FALL; OR, DODGE IN HELL
By Neal Stephenson
Exposition, or the background explanation necessary to make a fictional plot understandable, is often seen as the bane of narrative: usually introduced in a clumsy fashion and bringing the action to a halt until the reader is brought up to speed.
This is not the case in a Neal Stephenson novel. Exposition is Stephenson’s métier. There is nothing he likes better than to have his characters break into mini-TED talks and go into full explainer mode.
But these discursions are never a drag on the story. Stephenson’s lecturing has the same energy and imagination as his descriptions of nail-biting action. He is as informative as he is entertaining when dealing with just about any subject.
Such as, for example, the next step in our digital evolution.
Fall; or Dodge in Hell is a book with a lot of explaining to do. As things begin, Richard “Dodge” Forthrast, the billionaire videogame developer we first met in Stephenson’s 2011 novel Reamde, dies during a routine medical procedure. But, being a titan of tech and having more money than God with the hubris to match, death no longer has to be the end.
Cheating death by having one’s consciousness digitized is currently a hot topic in silicon circles, and it provides the launching pad here for an epic account of just how such a process might work and what a digital afterlife might look and feel like to the saved and uploaded.
It’s an ambitious agenda for any author to pursue, but Stephenson has never been one to shy away from epic undertakings. And with Fall coming in at nearly 900 pages, he’s again given himself room to approach his subject from many directions: scientific, social, political, economic, religious, and philosophical.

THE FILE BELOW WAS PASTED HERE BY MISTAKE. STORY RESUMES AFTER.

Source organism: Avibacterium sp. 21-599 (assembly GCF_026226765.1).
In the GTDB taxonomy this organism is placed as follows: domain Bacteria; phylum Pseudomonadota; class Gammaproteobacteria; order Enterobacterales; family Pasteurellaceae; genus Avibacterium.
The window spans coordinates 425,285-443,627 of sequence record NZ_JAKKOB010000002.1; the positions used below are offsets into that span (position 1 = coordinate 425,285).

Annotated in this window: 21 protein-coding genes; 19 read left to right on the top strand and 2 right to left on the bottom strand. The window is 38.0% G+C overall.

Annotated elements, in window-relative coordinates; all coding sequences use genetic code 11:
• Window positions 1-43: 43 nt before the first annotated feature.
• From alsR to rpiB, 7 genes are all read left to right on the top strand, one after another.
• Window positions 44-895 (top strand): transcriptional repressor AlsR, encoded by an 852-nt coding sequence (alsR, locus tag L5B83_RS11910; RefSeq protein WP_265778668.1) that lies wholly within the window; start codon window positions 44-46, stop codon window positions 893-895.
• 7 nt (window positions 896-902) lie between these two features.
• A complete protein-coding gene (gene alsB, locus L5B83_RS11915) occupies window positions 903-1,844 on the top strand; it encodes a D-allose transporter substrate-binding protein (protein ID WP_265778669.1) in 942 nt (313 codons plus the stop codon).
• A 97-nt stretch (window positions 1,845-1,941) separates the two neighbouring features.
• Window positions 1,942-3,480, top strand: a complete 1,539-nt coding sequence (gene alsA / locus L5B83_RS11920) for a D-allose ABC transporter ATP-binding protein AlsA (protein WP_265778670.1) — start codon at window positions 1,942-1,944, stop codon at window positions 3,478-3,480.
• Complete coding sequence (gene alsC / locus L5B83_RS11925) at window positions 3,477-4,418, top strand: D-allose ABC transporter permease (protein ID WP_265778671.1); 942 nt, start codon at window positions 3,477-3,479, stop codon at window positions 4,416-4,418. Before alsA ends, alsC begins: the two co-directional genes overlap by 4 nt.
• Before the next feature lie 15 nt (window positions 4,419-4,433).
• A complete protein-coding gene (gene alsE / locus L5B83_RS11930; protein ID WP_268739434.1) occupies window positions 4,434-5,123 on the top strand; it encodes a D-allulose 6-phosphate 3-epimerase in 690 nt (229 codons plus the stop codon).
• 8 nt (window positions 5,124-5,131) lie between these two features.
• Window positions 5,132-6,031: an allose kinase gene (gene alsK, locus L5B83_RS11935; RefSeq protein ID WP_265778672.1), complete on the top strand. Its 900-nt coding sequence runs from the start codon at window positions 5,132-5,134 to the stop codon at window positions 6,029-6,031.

With all of this, we’re 300 pages in before Dodge’s brain gets a reboot and awakens in the digital dimension known as Bitworld (the virtual counterpart to Meatspace). Bitworld is a blend of SF and Fantasy, mythology and science, that may be the next generation of cyberspace, an outmoded construct Stephenson sees as being badly in need of a conceptual update anyway.
As Milton put it, “The mind is its own place, and in itself can make a heaven of hell, a hell of heaven.” And if we replace the mind with a connectome in cyberspace? Bitworld, like any imagined afterlife, is the product of a certain culture or historical moment, casting its creators into a heaven or hell of their own making. A scary thought for the rest of us.
Review first published in the Toronto Star, May 31 2019.